The Federal Communications Commission has lowered the boom on conspiracy theorist Alex Jones’ flagship radio station, which also was hit with a $15,000 fine that its owners are refusing to pay.
A lawsuit filed this week in US District Court in Austin, Texas, accuses Liberty Radio of operating at 90.1 FM without federal authority since at least 2013, according to the Austin American-Statesman.
In place of the pirate station’s offerings, religious programming aired on the frequency Wednesday.
The station, which stopped being transmitted over the air in December, has been streaming online and via a call-in “listen line,” a check of its website txlr.net showed.
FCC officials from Houston went to the Austin area to investigate 90.1 FM after the agency received a complaint, the newspaper reported, citing court documents.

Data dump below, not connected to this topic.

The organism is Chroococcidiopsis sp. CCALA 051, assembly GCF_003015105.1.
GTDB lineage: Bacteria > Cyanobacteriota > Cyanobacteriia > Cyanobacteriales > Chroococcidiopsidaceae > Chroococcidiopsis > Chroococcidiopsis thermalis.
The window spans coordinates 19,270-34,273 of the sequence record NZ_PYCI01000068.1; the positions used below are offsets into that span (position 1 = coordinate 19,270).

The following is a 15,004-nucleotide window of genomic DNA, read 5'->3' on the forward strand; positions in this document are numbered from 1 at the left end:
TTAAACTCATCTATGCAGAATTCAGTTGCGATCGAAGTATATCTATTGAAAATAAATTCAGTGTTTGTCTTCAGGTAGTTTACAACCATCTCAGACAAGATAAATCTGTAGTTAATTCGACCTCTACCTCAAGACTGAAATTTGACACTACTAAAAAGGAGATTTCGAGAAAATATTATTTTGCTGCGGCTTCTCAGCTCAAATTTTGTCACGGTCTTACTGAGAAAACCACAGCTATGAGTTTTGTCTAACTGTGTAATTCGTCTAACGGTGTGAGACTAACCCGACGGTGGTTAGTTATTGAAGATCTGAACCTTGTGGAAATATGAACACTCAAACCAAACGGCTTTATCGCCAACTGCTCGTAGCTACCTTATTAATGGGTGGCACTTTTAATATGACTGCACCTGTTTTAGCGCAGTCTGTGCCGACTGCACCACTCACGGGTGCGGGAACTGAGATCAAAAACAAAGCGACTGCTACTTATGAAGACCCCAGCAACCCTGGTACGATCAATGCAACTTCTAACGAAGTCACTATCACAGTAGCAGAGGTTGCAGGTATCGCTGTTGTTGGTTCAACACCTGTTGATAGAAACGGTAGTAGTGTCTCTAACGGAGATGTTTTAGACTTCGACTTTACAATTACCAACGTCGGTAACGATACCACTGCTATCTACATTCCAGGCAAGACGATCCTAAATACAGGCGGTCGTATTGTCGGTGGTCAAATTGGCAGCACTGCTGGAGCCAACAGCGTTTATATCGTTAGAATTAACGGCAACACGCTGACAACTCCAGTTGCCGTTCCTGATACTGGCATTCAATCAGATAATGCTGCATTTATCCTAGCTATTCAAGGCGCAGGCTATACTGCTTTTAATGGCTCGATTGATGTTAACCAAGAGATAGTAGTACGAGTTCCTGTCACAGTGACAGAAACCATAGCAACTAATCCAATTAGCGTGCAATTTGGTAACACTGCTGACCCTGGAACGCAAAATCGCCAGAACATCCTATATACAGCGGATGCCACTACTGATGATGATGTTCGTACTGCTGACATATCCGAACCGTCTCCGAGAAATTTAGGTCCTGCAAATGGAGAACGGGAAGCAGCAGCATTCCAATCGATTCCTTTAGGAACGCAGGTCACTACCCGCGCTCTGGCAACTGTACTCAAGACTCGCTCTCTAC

Using high-tech equipment, the agents traced the signal to the Orchard Plaza apartments at 1127 and 1205 E. 52nd St. in East Austin, where the radio was being operated out of a maintenance or utility room.
Until late last year, the complex — subject of several city nuisance violations — had been owned by an entity linked to Walter Olenick and M. Rae Nadler-Olenick, who are listed as the two defendants in the federal lawsuit over Liberty Radio, according to records.
According to a letter the FCC entered as an exhibit in the lawsuit, the Olenicks refused to pay the fine or recognize the agency’s authority, saying they would consider its agents as trespassers if they return.
A message the Associated Press left with the Olenicks wasn’t returned.
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